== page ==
I lay the pen down. I laid it here. I have laid it down.

Please lay the blanket on the grass.

Most verbs may be used as both transitive and intransitive. That is why you need a certain self-discipline to distinguish between lie and lay. Most times it doesn’t matter to anyone, but other times it may.

 

Some L words

lady

lawn

leave

left

lying, laying

like

lip

loose

lose

love

 

Fun L words

labyrinth

lachrymose

lackadaisical

lacklustre

limousine

liquidate

 

Exercises

  1. Create sentences using the verbs, to lie and to lay. Remember that you have to lay something down.
  2. Read the lists of L words and create a sentence for each. Make sure that you know the meaning of each word.

 

Special reading assignment

  1. The lady lay all the lemons in a line; only a little lime was lost. Did the lady lie about the lime?

 

  1. “Now I lay me down to sleep.”

— From a children’s bedtime prayer, circa 1711.

H is for Hydro Towers

Hydro lines
Hydro towers march through the landscape near Ottawa, Canada.

H is for hyphens

Hyphens (-) are little dashes that have many uses.

Hyphens in compound words

Compound words may be hyphenated (or they may be closed up together or they may be left as two separate words). Look in the dictionary for help.

Hyphenated compound words and phrases

horse-trade, hot-wire, house-sit

Jack-of-all-trades

Closed compound words

hereinafter, hothouse, household

Open compound words

high school, hydro line, phone booth

Hyphens in confusing words

Use a hyphen to help the reader understand the sense of the word in context.

re-creation (as opposed to recreation)

co-op (as opposed to coop)

eight-part sets (as opposed to eight partial sets)

Hyphens between descriptors before a noun

Use a hyphen between the following:

two  or more adjectives before a noun

high-class home, third-floor bachelor

an adjective and a participle

hard-hitting handball game

an adverb and an adjective or participle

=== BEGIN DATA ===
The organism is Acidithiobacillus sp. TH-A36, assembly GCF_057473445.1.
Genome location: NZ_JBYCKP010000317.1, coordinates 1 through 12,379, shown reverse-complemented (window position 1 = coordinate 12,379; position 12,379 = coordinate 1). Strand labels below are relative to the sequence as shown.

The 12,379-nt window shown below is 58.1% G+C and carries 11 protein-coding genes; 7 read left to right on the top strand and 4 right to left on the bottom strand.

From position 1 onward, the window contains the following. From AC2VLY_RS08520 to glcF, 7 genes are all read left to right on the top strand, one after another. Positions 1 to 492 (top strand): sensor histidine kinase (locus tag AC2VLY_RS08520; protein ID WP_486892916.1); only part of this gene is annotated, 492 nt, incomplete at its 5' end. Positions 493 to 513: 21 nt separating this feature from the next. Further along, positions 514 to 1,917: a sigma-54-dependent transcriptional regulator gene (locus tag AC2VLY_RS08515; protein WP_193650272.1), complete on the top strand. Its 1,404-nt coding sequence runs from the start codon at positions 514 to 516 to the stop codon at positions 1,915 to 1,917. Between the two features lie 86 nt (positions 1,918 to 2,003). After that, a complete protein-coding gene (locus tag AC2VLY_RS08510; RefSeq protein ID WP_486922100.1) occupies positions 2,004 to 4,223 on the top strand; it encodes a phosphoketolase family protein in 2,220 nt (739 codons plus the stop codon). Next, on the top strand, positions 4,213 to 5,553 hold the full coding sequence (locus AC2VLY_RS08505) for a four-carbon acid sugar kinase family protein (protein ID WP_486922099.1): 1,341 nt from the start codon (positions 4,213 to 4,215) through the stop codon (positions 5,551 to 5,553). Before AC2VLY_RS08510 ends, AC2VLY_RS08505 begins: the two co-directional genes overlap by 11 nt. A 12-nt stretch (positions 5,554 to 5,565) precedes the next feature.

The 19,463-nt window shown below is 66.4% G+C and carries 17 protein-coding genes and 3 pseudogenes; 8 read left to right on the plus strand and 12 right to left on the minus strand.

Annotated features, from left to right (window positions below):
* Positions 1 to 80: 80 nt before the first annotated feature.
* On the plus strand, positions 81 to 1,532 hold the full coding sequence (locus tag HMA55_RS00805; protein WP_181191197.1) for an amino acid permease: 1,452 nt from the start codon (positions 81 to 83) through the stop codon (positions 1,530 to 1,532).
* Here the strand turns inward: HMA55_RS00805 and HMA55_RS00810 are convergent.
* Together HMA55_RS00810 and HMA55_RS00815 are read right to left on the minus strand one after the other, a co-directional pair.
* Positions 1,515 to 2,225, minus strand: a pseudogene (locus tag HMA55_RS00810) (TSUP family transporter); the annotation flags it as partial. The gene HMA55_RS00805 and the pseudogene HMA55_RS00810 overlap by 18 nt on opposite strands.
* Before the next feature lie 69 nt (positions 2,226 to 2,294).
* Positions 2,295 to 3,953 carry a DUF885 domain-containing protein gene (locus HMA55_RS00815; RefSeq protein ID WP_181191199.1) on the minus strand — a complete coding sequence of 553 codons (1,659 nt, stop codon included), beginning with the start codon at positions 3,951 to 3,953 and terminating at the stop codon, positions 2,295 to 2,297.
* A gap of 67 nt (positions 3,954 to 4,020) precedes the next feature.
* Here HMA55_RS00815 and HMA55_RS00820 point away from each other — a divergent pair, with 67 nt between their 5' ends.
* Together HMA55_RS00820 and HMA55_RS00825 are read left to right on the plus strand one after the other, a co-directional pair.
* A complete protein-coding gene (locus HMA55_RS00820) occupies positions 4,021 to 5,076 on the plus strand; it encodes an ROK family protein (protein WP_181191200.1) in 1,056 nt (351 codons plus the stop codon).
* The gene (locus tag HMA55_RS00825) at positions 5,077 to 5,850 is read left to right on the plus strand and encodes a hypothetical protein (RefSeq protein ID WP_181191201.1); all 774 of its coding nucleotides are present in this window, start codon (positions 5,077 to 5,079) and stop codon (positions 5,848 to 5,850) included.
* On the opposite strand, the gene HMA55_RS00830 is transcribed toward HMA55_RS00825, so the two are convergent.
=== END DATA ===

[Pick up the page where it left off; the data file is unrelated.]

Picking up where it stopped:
much-heated stew

Exception

Never use a hyphen after a word ending in —ly.  

hardly heard hymn

a noun plus a participle

hand-held device

a noun plus an adjective before a noun

cheese-free hamburger

age terms

three-year-old cheese

Note

Do not use a hyphen if the descriptors come after the noun.

The home was high class.

The game was hard hitting.

The cheese was three years old.

Hyphens mark words split between two lines of type.

Heavenly hash is the kind of meal that many want to avoid eating because left-

overs are not appetizing.

Exercises

  1. Pick up a newspaper. Find some hyphenated words and figure out what parts of speech are in the phrase.

Special reading assignment

  1. Henry hankered to measure the height of hydro towers in the right-of-way.
  2. Horrified onlookers watched the steel-built hydro towers fall in the fierce ice storm. [Near Montreal, 1989.]

 

A is for Apple

A is for Apple
An apple a day…

A is for Alphabet

A B C D E F G H I J K L M N O P Q R S T U V W X Y Z

a b c d e f g h i j k l m n o p q r s t u v w x y z

The word alphabet is derived from the Greek letters for A, alpha, and B, beta. The alphabet was created by a Semitic people living in Egypt around 1900 BC. Phoenicians and Hebrews adopted it, and then it spread to the Greeks and finally the Romans. Each culture changed it a little along the way.

The order of the alphabet is very important, both for finding words in the dictionary and for reading and making lists.

Writers practise reciting the alphabet the way musicians practise scales.

Some A words

a

ace

act

age

air

ant

art

as

at

axe

Confusing A words

away, awarding, always, wayward

about, above, abuse

gap, gape

cad, cape

argue

Special reading assignment

  1. “Millions saw the apple fall, but Newton was the one who asked why.”

—Bernard Baruch